Finally, the most inspiring leadership is that done for community. There are certainly moments when we do things purely for ourselves, and that’s not all bad. A distance runner racing to win a marathon is no less admirable if she is racing only to test her own boundaries and achieve an individual victory. But few will follow a leader who is focused solely on his own goals, and many of the most inspiring leadership victories are those done in service of a community.
This is obviously true in the world of non-profits and human rights. Our greatest heroes are those who sacrificed themselves for the good of their communities – people like Clara Barton, Martin Luther King Jr., Mahatma Gandhi, and Harriet Tubman. But it’s also true in business. Marketer Simon Sinek has noted that, “People don’t buy what you do; they buy why you do it. And what you do simply proves what you believe.” Many of the most motivated employee and customer bases are so motivated because they see an element of community service in the work their companies do. Whole Foods, for example, professes a motto of “Whole Foods, Whole Planet, Whole People,” framing their mission in terms of environmental purity and human wellness. They have engaged the employee base with a dedication to Whole Foods customers, to team members, and to outside charities. TOMS is famously founded on the premise of sharing its success (and the prosperity of its customers) with those in need. Zappos has built its reputation on providing excellent service for their customer community. People don’t like to follow leaders who are dedicated only to their own personal glory, but they will sacrifice everything for leaders and communities who give them a higher calling, a greater purpose. And whether in politics or business, leadership for community is almost always the most powerful.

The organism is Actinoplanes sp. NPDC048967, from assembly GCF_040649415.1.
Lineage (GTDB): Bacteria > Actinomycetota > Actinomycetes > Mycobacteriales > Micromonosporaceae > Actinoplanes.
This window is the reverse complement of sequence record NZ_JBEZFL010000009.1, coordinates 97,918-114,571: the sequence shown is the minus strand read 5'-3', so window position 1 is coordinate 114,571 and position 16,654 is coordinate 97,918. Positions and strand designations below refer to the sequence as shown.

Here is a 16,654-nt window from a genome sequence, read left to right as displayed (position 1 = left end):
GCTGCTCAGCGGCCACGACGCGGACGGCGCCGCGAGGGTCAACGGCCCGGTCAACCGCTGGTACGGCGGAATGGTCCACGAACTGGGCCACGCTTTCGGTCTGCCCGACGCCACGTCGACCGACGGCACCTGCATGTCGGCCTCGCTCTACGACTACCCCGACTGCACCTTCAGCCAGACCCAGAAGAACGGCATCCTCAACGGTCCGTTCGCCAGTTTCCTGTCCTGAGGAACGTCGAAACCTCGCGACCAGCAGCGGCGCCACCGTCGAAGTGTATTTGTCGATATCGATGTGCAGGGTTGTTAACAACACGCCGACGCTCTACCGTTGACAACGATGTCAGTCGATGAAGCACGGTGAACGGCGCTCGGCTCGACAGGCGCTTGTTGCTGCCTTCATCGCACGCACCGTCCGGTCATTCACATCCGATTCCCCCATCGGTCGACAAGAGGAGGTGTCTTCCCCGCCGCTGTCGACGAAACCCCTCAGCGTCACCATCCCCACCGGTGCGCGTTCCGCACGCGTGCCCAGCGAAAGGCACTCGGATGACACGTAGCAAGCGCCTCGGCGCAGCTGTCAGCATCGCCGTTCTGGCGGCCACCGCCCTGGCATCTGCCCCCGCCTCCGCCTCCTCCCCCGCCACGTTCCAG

These are old principles, but they are worth remembering. Lofty achievements like those of the little village of Le Chambon-sur-Lignon are only achieved in community, with community, and for community. And the more we keep those principles front of mind, the greater chance we have to lead lives that do our communities a service.
Reposted by Suzie Doscher:
A professor stood before his philosophy class and had some items in front of him. When the class began, he wordlessly picked up a very large and empty mayonnaise jar and proceeded to fill it with golf balls. He then asked the students if the jar was full. They agreed that it was.
The professor then picked up a box of pebbles and poured them into the jar. He shook the jar lightly. The pebbles rolled into the open areas between the golf balls. He then asked the students again if the jar was full. They agreed it was.
The professor next picked up a box of sand and poured it into the jar. Of course, the sand filled up everything else. He asked once more if the jar was full.. The students responded with a unanimous ‘yes.’